Health experts for boosters to maximise protection of vulnerable groups
People aged over 65, comorbid patients, and health workers are particularly in danger
Covid-19 infections have recently been on the rise in many European countries and although the number of cases has dropped in Bangladesh, health experts have not yet dismissed the possibility of a third wave.
And in case of another wave, experts have urged the government to launch a booster programme for health workers, elderly citizens and immunocompromised people so that the number of future fatalities remains under control.
"The government should arrange booster shots for those aged over 65, comorbid patients, and health workers on a priority basis," said Professor Sayedur Rahman, chairman of the Pharmacology Department at Bangabandhu Sheikh Mujib Medical University.
He said as Covid-19 infections are increasing, another wave could put these three vulnerable groups in more danger.
"People who took the Oxford-AstraZeneca vaccine as the first dose will be able to take Pfizer and Moderna as the second dose," he added.
Bangladesh has so far reported 15.74 lakh Covid cases and 17,961 deaths from the infection. So far, 35.70% of Bangladeshi adults have received at least one dose of the Covid-19 vaccine while 22.30% have had two doses. In Bangladesh, the nationwide vaccination programme began on 7 February with the Oxford-AstraZeneca Covishield vaccines.
Dr Ashraful Hoque, an antibody researcher and an assistant professor at the Sheikh Hasina National Institute of Burn and Plastic Surgery, conducted a study on 500 people who received the Covishield vaccines from 1 February to 20 May. He discovered that 100% of the people who took both the shots of the Oxford-AstraZeneca vaccine developed antibodies.
He said, "Young people were found to have antibodies at protective levels six months after receiving the Covishield vaccine, but those with comorbidity, especially chronic kidney disease, diabetes, heart disease and other diseases, lost antibody levels significantly."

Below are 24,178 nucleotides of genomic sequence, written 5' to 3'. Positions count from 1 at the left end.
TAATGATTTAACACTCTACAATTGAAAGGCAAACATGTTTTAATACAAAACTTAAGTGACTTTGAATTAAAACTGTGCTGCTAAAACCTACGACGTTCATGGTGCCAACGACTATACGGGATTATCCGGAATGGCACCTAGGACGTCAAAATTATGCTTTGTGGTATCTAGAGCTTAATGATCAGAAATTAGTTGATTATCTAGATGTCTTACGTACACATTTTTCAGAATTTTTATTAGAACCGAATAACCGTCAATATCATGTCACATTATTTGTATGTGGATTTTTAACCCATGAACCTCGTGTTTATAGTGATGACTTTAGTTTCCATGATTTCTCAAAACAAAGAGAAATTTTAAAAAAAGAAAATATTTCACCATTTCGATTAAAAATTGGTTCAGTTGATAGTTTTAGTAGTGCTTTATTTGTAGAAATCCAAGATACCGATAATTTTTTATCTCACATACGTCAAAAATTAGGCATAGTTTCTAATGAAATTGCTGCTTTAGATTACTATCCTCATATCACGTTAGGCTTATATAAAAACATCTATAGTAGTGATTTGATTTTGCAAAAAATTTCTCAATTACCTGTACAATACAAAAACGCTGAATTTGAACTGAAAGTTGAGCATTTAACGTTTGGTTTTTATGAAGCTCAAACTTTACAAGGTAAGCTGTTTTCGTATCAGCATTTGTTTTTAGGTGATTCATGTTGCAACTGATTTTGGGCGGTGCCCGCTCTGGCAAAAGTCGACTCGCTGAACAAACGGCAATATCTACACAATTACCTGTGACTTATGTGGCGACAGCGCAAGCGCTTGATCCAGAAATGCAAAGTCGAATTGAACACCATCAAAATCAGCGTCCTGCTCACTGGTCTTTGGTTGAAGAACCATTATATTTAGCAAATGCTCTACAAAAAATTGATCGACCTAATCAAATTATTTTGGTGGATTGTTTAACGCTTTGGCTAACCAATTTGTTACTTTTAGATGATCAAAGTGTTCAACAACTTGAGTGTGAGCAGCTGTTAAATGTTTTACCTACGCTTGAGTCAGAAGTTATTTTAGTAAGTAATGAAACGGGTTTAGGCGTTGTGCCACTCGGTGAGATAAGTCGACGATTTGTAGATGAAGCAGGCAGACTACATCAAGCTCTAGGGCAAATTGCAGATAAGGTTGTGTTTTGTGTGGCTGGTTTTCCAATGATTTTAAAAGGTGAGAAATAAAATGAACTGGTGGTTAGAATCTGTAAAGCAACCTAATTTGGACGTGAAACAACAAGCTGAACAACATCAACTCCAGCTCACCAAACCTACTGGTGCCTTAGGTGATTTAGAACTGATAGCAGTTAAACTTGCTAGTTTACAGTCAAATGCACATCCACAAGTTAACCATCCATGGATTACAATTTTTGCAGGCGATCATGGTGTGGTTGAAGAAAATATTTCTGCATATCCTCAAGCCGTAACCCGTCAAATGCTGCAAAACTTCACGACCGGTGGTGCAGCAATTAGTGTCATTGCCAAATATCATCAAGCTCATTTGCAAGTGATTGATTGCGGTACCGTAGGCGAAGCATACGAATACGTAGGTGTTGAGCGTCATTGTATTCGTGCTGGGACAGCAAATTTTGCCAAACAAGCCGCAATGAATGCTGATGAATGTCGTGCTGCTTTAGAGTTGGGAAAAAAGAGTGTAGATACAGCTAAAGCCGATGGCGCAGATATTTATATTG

Depending on the availability of the vaccine, booster doses should be given to comorbid patients, he added.
But the Directorate General of Health Services (DGHS) has said the government is still undecided about administering booster shots.
Professor Dr Meerjady Sabrina Flora, chair of the Covid-19 Vaccine Management Taskforce Committee of the DGHS, told The Business Standard, "We have plans to administer booster doses gradually but we have not reached any decision yet."
She said the authorities are keenly observing the World Health Organisation's recommendations and will decide accordingly.
Meanwhile, after Covid-19 infections broke records in parts of Europe on Wednesday, health experts pushed to widen the use of booster vaccination shots.
The European Centre for Disease Prevention and Control (ECDC), the EU public health agency, has recommended vaccine boosters for all adults, with priority for those over 40, in a major shift from its previous guidance which suggested the extra doses should be considered for older frail people and those with weakened immune systems.
"Available evidence emerging from Israel and the UK shows a significant increase in protection against infection and severe disease following a booster dose in all age groups in the short term," the ECDC said on Wednesday, reported Reuters on 25 November.
Many EU countries have already begun giving booster doses but are using different criteria to prioritise them and different intervals between the first shots and boosters.
ECDC head Andrea Ammon said boosters would increase protection against infection caused by waning immunity and "could potentially reduce the transmission in the population and prevent additional hospitalisations and deaths".
However, Dr Meerjady Sabrina Flora said the Bangladesh government is currently going forward in line with WHO recommendations to administer booster shots only after giving a certain number of citizens the first dose of the Covid-19 vaccine.